• Tasks can be organized hierarchically—I always got annoyed by systems like “trac” which just had a flat list of tasks. Each time you looked at your tasks they seemed to be in a different order. I find hierarchically arranging the tasks in a tree-view much more convenient.
  • A living plan—At least at one of my customers, I go to their office, there is a huge multi-page MS Project Gantt chart on the wall. I’m sure they’re proud of this chart, I’m sure it took a long time to produce. I’m sure it “feels” like they’re doing good planning. But they’re not. This plan doesn’t get updated. It’s irrelevant as soon as it’s printed. A central cloud system gets updated as new tasks are found to be necessary (e.g. bugs), and as old tasks get done, perhaps faster or slower than they were initially estimtaed to take.
  • Update remaining hours (not % through task)—If you’re half way through as task, you can update the system with “I worked 4 hrs, I have 6-8 hrs to go”. I prefer this to saying you’re 50% through the task, which necessarily refers to the original estimate, which is almost certainly going to be out-of-date now that you know more, now that you’ve worked 50% of the task.
  • Online—I want to have a single place everyone can log in and see the state of the project. Thus I don’t need to compose emails telling everyone the current state, and the customer saves money by not having to pay me to do this. This discounts tools such as MS Project.
  • Part-time employees—I can enter the fact that most of my team work e.g. 30 hours or 10 hours a week. It takes this into account when predicting the end-date on projects based on the effort remaining.
  • Provides information, doesn’t take decisions—I know best who can do what, etc. It doesn’t provide any facility to “balance” work e.g. by re-assigning something from one employee to another.
  • Email notifications—This seems like an obvious win, and most task tracking systems, e.g. Redmine, offer the facility to inform people when things happen. However, there’s a big difference between doing this right, and doing this just mediocre. If a person updates a ticket a few times within a few minutes, Redmine sends individual emails, LP sends only one. If you alter something yourself, Redmine sends you an email about it anyway, LP does not. After one weekend I literally had 200 emails in my inbox (using Redmine), which doesn’t inspire one to read each one carefully.
  • Reply to email notifications—If you get an email from Redmine, and reply to it, it just gets lost. If you reply to an LP notification about a task, what you’ve written becomes a new comment in the task. This allows people who are “tool-averse” to still be part of the conversation.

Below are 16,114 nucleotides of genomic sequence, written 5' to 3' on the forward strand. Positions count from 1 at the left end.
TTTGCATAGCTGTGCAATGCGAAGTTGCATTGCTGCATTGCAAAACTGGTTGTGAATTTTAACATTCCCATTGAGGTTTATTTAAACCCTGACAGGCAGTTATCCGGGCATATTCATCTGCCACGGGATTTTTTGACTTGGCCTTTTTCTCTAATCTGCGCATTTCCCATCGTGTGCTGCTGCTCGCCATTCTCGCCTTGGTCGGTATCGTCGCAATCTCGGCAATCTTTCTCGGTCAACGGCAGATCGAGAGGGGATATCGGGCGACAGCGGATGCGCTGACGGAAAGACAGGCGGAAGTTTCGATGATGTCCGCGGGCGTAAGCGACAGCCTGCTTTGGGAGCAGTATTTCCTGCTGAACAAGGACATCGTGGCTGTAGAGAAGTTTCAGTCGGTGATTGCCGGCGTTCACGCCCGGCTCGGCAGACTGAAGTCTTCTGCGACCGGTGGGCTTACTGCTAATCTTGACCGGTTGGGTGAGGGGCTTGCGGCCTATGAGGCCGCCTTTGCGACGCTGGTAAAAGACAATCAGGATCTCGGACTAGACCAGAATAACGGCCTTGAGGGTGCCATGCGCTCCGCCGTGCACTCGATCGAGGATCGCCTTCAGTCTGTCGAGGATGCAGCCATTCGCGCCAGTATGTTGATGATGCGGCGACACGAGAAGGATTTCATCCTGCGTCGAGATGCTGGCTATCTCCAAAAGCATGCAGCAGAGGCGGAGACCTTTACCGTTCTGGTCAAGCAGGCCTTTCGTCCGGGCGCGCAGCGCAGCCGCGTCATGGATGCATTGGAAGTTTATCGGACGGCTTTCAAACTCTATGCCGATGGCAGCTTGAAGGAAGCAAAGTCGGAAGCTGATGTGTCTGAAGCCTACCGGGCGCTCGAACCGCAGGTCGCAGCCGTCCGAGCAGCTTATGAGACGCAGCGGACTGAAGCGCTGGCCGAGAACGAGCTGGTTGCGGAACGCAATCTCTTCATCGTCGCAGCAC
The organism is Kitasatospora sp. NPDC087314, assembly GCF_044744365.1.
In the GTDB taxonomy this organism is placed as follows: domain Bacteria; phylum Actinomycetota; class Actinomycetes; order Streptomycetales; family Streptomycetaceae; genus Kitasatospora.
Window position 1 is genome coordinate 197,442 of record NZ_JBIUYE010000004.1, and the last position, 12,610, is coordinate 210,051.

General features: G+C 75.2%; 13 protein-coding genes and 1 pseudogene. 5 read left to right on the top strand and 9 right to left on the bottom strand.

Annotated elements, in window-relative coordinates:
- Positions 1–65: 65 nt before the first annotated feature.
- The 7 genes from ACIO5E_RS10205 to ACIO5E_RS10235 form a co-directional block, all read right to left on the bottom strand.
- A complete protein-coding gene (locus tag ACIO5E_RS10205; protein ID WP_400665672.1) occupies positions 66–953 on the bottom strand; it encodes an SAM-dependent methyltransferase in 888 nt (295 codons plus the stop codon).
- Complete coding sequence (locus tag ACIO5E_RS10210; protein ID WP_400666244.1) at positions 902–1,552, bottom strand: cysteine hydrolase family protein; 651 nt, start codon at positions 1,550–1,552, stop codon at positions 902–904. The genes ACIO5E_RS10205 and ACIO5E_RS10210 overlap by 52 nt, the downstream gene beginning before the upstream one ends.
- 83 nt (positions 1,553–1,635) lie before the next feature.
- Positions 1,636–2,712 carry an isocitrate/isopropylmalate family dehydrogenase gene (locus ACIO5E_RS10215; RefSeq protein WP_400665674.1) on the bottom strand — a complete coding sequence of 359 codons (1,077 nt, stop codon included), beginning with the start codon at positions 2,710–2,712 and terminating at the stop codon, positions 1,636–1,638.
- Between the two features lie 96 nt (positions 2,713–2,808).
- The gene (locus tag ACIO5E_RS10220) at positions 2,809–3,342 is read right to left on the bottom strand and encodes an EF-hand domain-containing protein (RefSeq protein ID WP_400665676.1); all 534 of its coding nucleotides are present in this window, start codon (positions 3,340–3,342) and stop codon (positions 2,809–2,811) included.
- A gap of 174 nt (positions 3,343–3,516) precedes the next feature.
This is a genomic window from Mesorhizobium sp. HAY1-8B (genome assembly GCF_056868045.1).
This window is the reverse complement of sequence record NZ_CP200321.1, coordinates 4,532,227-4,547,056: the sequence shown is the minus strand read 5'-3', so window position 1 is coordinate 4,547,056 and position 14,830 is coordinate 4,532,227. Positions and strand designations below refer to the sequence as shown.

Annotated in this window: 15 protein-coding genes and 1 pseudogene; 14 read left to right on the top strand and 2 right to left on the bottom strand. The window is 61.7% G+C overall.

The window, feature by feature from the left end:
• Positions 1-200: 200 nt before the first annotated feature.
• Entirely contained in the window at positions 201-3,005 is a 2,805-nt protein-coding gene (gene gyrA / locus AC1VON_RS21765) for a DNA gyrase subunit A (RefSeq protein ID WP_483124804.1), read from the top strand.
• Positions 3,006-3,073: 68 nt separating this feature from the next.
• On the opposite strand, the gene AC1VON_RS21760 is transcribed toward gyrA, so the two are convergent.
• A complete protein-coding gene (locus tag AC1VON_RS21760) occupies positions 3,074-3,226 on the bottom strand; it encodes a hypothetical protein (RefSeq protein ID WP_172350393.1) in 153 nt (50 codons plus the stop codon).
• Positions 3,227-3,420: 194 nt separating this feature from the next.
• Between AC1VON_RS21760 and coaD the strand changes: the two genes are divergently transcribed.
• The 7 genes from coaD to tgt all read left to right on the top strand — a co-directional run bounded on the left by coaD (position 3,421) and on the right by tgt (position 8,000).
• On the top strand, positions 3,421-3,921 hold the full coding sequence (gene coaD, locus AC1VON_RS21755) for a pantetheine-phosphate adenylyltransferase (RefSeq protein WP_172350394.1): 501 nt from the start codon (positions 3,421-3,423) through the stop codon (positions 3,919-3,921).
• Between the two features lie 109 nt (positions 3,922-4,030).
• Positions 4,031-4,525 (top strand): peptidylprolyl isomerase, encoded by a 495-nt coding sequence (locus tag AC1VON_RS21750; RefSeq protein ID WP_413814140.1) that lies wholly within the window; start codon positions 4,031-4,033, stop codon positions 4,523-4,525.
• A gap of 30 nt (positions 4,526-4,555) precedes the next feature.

• @Mentions—If you are writing a comment on a task, maybe you want to mention someone. Simply refer to them as “@David” in the text and they’ll get an email. (As above, they can reply to the email and what they wrote will get added to the task as a comment.) In this way you can bring people into the conversation, and keep the knowledge in a system visible to the entire team, and away from individual inboxes.
  • No “priority” or “importance” field—I don’t like it when you have to say “this task is high priority”, “this task is medium priority”. Everyone uses those statii differently. (Or worse, when one has to enter both “priority” and “importance” fields! That difference is subtle, which everyone understands differently.) In LiquidPlanner there is just a big (hierarchical) list of work. The work higher up in the list gets done before the work lower down in the list. You are free to rearrange this order as you like.
  • No drag & drop of task bars in the Gantt chart view—Some tools allow you to take a task and drag it to the left to mean you’ll do it earlier. I don’t know why you’d want to do that. In LiquidPlanner you state the order of the tasks, and their estimates, and who will do them (and it knows how much that person works), and LiquidPlanner tells you when the task will get done.
  • Customer Portals—A customer of mine can log in and only see their projects, incl their tasks, deadlines and estimated completion. Nevertheless, my employees are shared between various customers (if Martin is working on X, he can’t be working on Y). The scheduling happens across all customers, however each customer sees the information relevant to them.
  • Not all task visible on the Customer Portals—A checkbox per task allows you to specify if this task should be visible on the Customer Portal. For example “Add new field” is something the customer cares about and understands. But “Investigate NullPointerException in log” is perhaps not.
  • Good employee onboarding—There is a nice 5-minute video which explains to employees how to use the “my work” section, perform estimates, and so on.
  • Convenient time tracking—On Redmine, to record hours, you enter a number into a text field. You are obliged to use Excel, or a piece of paper, to record when you start things, so you know how long you’ve taken. With LP you freely right-click on any task and click “start timer”. If you were working on another task, the timer for that task gets suspended. In this way tracking your time becomes effortless: no Excel needed.